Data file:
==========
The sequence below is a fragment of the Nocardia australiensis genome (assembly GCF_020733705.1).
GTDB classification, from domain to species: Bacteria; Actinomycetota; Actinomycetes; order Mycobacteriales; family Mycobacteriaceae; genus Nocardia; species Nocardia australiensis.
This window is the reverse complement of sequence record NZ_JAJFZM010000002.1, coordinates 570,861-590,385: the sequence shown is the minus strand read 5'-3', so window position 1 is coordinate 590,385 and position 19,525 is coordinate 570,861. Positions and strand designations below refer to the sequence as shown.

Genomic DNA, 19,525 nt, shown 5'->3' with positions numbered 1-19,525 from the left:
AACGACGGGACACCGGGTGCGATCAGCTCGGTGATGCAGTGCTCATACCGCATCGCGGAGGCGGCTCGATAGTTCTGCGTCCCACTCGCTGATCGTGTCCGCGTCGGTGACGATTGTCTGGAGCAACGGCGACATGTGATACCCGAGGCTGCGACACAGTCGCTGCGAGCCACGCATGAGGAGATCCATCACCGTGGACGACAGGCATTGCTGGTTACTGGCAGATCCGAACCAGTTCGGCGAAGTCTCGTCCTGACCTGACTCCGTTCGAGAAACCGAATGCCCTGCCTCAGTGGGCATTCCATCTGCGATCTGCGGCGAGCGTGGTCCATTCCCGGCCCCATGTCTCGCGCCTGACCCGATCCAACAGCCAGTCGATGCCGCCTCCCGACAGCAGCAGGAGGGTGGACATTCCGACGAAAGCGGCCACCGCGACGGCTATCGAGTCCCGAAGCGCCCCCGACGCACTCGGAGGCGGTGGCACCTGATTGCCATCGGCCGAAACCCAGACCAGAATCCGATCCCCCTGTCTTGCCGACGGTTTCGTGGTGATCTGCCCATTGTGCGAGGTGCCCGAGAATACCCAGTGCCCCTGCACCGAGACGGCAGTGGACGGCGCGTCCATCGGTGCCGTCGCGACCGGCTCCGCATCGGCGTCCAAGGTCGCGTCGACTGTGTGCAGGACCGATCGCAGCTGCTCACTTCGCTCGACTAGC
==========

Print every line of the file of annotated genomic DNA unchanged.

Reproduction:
The sequence below is a fragment of the Nocardia australiensis genome (assembly GCF_020733705.1).
GTDB classification, from domain to species: Bacteria; Actinomycetota; Actinomycetes; order Mycobacteriales; family Mycobacteriaceae; genus Nocardia; species Nocardia australiensis.
This window is the reverse complement of sequence record NZ_JAJFZM010000002.1, coordinates 570,861-590,385: the sequence shown is the minus strand read 5'-3', so window position 1 is coordinate 590,385 and position 19,525 is coordinate 570,861. Positions and strand designations below refer to the sequence as shown.

Genomic DNA, 19,525 nt, shown 5'->3' with positions numbered 1-19,525 from the left:
AACGACGGGACACCGGGTGCGATCAGCTCGGTGATGCAGTGCTCATACCGCATCGCGGAGGCGGCTCGATAGTTCTGCGTCCCACTCGCTGATCGTGTCCGCGTCGGTGACGATTGTCTGGAGCAACGGCGACATGTGATACCCGAGGCTGCGACACAGTCGCTGCGAGCCACGCATGAGGAGATCCATCACCGTGGACGACAGGCATTGCTGGTTACTGGCAGATCCGAACCAGTTCGGCGAAGTCTCGTCCTGACCTGACTCCGTTCGAGAAACCGAATGCCCTGCCTCAGTGGGCATTCCATCTGCGATCTGCGGCGAGCGTGGTCCATTCCCGGCCCCATGTCTCGCGCCTGACCCGATCCAACAGCCAGTCGATGCCGCCTCCCGACAGCAGCAGGAGGGTGGACATTCCGACGAAAGCGGCCACCGCGACGGCTATCGAGTCCCGAAGCGCCCCCGACGCACTCGGAGGCGGTGGCACCTGATTGCCATCGGCCGAAACCCAGACCAGAATCCGATCCCCCTGTCTTGCCGACGGTTTCGTGGTGATCTGCCCATTGTGCGAGGTGCCCGAGAATACCCAGTGCCCCTGCACCGAGACGGCAGTGGACGGCGCGTCCATCGGTGCCGTCGCGACCGGCTCCGCATCGGCGTCCAAGGTCGCGTCGACTGTGTGCAGGACCGATCGCAGCTGCTCACTTCGCTCGACTAGC